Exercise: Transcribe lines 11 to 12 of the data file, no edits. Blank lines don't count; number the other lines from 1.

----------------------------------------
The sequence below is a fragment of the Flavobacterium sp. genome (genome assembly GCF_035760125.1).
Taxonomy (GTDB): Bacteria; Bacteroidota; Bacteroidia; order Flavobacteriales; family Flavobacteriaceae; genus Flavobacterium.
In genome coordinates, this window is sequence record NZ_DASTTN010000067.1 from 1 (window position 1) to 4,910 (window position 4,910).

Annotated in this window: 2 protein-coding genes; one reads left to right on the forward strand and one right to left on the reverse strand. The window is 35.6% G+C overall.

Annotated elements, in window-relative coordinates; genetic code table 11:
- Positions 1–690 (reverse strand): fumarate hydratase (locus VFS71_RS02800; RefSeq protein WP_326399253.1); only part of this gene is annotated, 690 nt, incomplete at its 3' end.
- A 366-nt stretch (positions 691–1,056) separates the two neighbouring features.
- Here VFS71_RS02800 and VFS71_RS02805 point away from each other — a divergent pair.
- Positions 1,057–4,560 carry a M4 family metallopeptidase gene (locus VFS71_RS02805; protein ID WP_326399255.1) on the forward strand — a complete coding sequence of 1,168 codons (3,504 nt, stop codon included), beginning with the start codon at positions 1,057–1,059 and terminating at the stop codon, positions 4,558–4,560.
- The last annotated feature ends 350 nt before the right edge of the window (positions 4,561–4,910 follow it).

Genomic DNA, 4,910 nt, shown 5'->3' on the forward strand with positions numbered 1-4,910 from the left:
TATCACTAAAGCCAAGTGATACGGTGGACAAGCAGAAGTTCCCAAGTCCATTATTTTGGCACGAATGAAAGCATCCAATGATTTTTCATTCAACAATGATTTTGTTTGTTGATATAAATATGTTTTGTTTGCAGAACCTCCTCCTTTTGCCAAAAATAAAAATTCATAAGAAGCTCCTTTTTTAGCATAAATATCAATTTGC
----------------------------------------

Genomic DNA, 4,910 nt, shown 5'->3' on the forward strand with positions numbered 1-4,910 from the left:
TATCACTAAAGCCAAGTGATACGGTGGACAAGCAGAAGTTCCCAAGTCCATTATTTTGGCACGAATGAAAGCATCCAATGATTTTTCATTCAACAATGATTTTGTTTGTTGATATAAATATGTTTTGTTTGCAGAACCTCCTCCTTTTGCCAAAAATAAAAATTCATAAGAAGCTCCTTTTTTAGCATAAATATCAATTTGC